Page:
I should be getting used to this. I spent from 2006 to 2012 playing City of Heroes on a regular basis until the game was shut down on my birthday in a particularly arbitrary twist of the knife. I spent a little time trying to find a replacement with both Lord of the Rings: Online and Star Trek: Online. Both of which had some of the essential qualities I look for in an MMO: nerdy character customization. City of Heroes had allowed me, as a subscriber, a horrendous number of character slots with which to create a seemingly endless variety of low-level characters to abandon after the first blush of advancement. The new games, as F2P models, allowed me a more modest reach, but still provided me with the ability to create a small handful of different races and classes and play them alternately to see how much their origin affected progress, gameplay, and world-building. However, neither emerged as a nexus for community. While I don’t rely on playing MMOs with other people, it’s nice to have some people to reliably team with when necessary, and since all MMOs depend on grinding as a foundation, it’s nice to have comfortable allies when doing something relentlessly repetitious.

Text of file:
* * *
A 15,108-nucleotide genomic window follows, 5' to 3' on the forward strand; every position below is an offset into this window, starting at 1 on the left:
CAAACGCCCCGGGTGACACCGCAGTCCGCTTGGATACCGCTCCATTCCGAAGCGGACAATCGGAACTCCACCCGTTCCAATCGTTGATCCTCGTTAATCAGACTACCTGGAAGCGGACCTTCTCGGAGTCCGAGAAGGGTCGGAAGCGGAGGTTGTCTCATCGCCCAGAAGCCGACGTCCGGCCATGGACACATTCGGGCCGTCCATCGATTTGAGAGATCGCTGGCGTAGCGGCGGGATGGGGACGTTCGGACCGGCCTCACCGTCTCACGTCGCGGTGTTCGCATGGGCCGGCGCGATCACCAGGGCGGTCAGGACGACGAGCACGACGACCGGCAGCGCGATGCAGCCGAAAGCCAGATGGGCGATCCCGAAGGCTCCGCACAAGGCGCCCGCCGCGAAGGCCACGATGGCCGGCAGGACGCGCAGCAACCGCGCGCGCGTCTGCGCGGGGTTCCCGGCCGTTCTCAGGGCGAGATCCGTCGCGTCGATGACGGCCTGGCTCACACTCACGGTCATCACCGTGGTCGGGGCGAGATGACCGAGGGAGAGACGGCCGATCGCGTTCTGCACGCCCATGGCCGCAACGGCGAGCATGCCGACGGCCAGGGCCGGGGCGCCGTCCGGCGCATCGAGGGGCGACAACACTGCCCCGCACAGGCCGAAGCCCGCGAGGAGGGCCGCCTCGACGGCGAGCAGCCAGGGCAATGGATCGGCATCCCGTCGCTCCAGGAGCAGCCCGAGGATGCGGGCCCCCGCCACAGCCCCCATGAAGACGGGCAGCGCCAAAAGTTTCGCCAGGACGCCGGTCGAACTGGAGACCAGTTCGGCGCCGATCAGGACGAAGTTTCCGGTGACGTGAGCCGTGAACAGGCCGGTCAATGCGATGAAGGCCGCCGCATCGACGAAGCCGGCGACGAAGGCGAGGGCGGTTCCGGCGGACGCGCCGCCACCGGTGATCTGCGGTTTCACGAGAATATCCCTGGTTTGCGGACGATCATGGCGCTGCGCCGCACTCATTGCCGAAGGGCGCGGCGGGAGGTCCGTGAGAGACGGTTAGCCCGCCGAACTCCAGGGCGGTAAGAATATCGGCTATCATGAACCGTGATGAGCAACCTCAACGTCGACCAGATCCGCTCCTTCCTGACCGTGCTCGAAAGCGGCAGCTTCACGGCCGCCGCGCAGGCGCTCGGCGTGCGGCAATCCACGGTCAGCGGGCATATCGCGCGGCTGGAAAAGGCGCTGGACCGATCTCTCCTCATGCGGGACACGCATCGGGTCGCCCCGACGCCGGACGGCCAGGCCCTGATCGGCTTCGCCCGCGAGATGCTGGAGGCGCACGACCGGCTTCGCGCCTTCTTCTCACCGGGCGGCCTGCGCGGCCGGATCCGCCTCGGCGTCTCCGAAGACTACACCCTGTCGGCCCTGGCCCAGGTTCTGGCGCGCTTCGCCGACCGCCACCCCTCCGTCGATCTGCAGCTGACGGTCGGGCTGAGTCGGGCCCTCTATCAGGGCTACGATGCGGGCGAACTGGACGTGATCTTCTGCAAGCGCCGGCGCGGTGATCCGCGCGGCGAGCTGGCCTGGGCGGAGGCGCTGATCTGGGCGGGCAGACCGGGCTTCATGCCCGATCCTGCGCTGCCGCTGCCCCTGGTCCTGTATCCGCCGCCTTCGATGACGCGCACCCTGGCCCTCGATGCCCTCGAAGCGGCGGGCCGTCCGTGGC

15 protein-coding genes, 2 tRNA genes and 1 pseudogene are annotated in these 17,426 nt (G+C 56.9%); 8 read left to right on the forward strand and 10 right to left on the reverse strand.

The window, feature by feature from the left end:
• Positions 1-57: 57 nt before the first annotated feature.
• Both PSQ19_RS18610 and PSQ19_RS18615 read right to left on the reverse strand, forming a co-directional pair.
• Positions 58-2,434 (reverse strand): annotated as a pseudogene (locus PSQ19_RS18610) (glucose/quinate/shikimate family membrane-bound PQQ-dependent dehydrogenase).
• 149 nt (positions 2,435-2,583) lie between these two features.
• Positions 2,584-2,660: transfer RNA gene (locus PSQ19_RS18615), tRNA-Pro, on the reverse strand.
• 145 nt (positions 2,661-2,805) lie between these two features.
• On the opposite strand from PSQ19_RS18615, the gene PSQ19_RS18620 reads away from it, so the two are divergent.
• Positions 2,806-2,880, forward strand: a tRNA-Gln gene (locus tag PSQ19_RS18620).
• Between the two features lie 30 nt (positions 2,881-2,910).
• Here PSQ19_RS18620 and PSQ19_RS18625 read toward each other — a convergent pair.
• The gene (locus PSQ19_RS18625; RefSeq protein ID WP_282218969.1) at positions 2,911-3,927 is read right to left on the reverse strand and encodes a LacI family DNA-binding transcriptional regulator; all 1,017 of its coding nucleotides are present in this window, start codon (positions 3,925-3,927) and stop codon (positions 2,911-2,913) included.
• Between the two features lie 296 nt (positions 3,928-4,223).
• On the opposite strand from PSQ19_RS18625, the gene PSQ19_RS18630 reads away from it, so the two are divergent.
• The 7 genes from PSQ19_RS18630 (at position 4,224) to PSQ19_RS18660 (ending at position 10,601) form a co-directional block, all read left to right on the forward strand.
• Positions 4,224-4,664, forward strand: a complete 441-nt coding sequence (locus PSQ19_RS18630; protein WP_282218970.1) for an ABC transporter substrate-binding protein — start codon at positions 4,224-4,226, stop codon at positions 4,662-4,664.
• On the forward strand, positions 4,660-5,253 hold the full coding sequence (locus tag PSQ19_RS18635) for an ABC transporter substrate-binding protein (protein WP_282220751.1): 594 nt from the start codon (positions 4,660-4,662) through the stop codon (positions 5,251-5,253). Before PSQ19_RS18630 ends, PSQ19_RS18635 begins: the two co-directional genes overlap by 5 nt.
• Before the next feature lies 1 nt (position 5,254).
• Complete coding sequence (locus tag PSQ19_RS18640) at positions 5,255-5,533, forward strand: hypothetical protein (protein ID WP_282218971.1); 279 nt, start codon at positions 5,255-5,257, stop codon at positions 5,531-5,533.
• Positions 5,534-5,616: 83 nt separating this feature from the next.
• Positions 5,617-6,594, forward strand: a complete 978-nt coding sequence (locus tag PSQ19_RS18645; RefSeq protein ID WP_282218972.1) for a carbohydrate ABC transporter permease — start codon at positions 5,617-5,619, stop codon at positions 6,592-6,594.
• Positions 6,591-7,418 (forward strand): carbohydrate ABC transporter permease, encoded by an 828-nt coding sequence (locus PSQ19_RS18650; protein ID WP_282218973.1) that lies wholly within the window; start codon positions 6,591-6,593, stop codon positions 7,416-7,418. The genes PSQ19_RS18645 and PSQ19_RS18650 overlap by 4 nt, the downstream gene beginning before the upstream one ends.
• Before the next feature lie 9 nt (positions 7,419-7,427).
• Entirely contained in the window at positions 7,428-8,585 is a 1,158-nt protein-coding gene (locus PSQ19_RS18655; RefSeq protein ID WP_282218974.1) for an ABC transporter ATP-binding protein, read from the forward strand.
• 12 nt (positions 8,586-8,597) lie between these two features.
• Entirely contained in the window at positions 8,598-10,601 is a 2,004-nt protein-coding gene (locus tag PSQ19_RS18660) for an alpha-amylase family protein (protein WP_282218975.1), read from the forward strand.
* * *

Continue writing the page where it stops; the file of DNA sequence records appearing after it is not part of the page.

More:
That community was usually centered around The VHive, with whom I had stumbled around the streets of Malton in the browser-based MMO Urban Dead and similarly wandered between heaven and hell in Nexus War. We all named ourselves as members of the Vengabean clan, and I have always tried to start any new character in a given game with that surname and with the role-playing characteristics as described in our wiki entry: that my character should present as a member of a “louche clan of alcoholic trust-fund layabouts who [has] fallen upon hard times through profligate excess of diet, drink, and sexual carelessness…” Whether creating a character in Hero’s Quest or Jedi Knight, LOTR:O or Mass Effect, I’ve tried to design her as close to Cindy-Lou‘s initial conception as possible — although I discover upon re-reading that link that she has very much gone from brunette to blonde over the years, and I’m not at all sure when that happened.